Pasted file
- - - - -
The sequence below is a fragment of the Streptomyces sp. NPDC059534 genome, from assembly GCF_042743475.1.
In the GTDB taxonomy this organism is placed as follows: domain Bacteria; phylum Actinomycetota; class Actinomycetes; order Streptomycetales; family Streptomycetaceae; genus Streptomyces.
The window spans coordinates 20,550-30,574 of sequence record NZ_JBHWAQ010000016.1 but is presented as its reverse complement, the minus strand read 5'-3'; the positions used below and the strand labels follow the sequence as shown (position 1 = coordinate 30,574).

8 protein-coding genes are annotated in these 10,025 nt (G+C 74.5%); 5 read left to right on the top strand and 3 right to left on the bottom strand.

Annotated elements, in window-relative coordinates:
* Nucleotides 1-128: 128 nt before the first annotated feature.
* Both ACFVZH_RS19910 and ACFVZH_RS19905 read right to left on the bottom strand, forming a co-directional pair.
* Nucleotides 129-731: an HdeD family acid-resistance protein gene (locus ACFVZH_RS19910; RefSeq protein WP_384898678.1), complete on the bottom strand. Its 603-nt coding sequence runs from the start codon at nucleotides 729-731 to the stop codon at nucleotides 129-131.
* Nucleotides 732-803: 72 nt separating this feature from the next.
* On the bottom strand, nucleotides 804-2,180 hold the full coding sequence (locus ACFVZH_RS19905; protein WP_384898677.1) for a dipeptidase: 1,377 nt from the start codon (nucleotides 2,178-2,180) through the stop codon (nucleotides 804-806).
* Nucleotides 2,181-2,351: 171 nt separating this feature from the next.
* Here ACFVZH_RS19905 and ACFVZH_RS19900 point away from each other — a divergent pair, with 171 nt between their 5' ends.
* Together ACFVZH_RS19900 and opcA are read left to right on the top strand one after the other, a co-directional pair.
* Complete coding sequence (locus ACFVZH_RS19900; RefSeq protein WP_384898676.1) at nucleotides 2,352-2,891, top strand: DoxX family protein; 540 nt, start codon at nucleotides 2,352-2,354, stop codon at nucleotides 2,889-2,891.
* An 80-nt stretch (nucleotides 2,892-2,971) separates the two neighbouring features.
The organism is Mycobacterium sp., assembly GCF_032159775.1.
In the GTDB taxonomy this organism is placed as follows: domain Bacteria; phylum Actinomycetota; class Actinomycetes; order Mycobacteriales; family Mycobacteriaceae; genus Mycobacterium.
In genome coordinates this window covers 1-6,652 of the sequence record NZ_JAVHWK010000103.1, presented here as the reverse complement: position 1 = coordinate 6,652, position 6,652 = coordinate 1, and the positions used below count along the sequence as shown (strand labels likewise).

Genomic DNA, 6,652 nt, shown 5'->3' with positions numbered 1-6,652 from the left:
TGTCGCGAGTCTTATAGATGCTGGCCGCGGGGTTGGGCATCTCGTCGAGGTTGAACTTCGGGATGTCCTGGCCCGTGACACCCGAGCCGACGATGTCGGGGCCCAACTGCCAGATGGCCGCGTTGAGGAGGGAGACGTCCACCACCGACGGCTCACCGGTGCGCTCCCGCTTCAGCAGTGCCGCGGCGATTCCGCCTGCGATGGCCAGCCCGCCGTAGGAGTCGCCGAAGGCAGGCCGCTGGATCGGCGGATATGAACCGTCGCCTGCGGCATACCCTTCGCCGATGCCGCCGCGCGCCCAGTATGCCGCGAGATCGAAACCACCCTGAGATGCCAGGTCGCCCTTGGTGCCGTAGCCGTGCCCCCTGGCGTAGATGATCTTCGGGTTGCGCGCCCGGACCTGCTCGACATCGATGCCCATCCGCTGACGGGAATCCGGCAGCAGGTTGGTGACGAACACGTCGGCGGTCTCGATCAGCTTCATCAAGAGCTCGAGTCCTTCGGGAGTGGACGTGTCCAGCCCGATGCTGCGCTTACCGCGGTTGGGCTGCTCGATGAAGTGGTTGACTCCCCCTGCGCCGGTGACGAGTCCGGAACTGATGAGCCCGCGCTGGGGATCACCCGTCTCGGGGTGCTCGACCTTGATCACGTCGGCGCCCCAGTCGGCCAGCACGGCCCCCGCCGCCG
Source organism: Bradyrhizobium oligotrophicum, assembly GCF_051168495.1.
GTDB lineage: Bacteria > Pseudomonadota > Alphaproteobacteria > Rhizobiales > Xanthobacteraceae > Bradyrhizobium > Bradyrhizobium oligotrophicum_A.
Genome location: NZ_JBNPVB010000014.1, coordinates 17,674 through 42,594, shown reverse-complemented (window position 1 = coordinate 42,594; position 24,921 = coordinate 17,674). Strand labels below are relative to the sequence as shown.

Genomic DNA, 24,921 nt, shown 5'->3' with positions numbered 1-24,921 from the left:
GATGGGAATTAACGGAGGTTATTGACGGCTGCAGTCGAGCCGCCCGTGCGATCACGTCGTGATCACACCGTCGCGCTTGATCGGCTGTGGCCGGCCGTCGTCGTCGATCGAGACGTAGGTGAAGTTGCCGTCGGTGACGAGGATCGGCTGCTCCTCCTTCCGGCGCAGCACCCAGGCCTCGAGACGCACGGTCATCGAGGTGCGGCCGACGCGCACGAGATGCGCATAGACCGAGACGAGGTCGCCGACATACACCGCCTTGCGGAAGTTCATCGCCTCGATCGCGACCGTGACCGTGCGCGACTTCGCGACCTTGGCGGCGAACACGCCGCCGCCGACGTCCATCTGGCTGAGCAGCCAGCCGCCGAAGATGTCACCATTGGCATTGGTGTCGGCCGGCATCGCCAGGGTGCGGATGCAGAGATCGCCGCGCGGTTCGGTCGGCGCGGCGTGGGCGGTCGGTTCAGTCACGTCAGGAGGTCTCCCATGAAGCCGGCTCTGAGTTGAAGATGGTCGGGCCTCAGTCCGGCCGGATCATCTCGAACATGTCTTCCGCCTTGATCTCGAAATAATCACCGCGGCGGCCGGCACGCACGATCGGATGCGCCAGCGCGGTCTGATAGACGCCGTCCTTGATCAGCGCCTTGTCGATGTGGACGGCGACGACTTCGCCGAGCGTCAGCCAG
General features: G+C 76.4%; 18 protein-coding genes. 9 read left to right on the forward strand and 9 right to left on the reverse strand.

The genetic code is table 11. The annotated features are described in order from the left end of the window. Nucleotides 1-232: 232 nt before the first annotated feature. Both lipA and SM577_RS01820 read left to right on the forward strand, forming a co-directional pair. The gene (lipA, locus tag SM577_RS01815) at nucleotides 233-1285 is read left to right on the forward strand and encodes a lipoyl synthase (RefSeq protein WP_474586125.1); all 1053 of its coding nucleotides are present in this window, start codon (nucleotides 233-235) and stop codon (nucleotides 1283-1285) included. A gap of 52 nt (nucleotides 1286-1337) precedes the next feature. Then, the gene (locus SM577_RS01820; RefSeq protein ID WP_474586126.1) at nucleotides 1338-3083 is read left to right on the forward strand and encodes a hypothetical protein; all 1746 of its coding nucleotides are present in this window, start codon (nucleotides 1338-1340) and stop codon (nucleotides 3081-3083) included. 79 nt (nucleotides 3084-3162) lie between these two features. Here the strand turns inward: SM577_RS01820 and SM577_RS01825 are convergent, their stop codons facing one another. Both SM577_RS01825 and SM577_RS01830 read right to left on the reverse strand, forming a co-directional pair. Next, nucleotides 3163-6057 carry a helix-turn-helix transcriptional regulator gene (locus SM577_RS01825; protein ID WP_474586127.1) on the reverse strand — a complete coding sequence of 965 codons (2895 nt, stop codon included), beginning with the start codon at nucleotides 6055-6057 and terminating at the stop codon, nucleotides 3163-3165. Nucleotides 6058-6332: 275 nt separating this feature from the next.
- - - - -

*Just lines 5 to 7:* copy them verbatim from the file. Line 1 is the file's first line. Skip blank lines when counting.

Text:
Annotated elements, in window-relative coordinates:
* Nucleotides 1-128: 128 nt before the first annotated feature.
* Both ACFVZH_RS19910 and ACFVZH_RS19905 read right to left on the bottom strand, forming a co-directional pair.